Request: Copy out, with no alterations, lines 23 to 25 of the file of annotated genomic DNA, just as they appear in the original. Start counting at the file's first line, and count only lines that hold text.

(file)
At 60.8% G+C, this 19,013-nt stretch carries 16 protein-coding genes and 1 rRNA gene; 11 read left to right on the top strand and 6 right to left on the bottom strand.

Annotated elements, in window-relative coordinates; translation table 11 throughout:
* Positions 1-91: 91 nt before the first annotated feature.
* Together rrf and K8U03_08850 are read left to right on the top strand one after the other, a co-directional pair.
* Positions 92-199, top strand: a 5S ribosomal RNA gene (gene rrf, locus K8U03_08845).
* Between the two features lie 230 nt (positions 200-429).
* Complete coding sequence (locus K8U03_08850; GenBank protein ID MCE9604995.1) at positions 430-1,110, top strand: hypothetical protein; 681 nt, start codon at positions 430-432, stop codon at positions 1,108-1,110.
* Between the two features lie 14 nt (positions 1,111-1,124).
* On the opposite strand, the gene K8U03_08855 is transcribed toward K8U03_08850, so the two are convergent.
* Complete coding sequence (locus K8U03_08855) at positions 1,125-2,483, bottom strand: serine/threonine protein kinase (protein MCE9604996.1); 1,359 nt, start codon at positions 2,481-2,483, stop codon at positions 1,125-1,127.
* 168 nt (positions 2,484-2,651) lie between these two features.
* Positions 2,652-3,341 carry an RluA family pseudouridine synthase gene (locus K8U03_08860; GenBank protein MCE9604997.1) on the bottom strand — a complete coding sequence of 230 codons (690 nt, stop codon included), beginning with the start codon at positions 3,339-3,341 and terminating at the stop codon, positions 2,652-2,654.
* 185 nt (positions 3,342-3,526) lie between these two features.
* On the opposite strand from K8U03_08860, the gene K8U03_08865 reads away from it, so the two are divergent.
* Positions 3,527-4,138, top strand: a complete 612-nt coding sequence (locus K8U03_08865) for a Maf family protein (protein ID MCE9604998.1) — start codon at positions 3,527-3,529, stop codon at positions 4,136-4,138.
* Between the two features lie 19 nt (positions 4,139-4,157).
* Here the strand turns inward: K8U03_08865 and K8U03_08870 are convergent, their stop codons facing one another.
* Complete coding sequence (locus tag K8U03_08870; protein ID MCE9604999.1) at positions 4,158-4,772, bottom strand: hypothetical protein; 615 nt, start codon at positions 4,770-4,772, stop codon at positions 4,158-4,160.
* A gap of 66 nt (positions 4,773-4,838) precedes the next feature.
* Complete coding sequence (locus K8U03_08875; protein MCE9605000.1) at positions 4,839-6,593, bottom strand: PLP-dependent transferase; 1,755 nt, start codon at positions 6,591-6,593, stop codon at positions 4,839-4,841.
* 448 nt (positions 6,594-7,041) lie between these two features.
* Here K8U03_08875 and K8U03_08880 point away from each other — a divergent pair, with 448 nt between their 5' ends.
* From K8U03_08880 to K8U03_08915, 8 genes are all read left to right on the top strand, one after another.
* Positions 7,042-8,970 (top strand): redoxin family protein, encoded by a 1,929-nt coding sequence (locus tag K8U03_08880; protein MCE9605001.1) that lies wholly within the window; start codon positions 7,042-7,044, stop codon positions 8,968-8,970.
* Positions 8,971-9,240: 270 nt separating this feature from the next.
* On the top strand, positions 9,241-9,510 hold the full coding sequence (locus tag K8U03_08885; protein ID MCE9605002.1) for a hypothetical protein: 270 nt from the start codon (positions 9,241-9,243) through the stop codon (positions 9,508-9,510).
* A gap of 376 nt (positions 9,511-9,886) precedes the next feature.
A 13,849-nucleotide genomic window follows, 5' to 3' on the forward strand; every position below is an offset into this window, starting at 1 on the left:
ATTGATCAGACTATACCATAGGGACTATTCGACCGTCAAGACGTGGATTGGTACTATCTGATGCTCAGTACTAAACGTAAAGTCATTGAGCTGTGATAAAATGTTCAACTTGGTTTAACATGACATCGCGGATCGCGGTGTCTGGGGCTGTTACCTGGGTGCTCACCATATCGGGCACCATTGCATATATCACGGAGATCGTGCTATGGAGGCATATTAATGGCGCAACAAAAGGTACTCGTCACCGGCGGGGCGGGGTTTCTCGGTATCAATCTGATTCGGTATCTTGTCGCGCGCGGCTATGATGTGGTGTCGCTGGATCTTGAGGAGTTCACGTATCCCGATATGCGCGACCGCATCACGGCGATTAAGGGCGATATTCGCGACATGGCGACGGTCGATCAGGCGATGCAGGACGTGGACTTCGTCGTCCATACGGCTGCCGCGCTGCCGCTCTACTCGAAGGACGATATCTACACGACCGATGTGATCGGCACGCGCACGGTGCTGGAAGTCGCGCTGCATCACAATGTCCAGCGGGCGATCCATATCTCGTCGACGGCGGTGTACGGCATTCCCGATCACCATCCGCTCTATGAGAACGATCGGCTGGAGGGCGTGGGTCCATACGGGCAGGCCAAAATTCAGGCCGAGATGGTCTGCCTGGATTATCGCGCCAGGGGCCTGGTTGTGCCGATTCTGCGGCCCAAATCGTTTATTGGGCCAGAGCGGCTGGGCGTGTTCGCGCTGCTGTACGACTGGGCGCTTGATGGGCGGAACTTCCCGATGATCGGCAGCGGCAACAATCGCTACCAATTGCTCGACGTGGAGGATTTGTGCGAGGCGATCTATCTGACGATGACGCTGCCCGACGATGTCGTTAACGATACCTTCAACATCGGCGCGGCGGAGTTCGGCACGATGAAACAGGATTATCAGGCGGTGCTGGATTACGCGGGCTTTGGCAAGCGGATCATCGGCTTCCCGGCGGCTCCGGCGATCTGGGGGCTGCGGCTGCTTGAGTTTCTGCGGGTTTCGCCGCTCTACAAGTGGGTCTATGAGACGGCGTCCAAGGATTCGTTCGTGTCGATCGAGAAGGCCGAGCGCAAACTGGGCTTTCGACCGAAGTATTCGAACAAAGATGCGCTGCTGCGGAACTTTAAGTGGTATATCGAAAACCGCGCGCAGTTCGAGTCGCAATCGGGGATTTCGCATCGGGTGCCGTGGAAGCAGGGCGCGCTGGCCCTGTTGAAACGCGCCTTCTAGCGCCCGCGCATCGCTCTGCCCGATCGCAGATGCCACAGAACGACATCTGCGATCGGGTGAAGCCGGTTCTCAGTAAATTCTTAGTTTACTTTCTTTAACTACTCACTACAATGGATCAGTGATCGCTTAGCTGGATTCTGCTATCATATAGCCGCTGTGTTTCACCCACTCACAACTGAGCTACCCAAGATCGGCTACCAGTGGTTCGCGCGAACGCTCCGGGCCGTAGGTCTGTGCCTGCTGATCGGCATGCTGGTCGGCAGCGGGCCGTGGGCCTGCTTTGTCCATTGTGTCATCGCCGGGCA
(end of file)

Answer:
* From K8U03_08880 to K8U03_08915, 8 genes are all read left to right on the top strand, one after another.
* Positions 7,042-8,970 (top strand): redoxin family protein, encoded by a 1,929-nt coding sequence (locus tag K8U03_08880; protein MCE9605001.1) that lies wholly within the window; start codon positions 7,042-7,044, stop codon positions 8,968-8,970.
* Positions 8,971-9,240: 270 nt separating this feature from the next.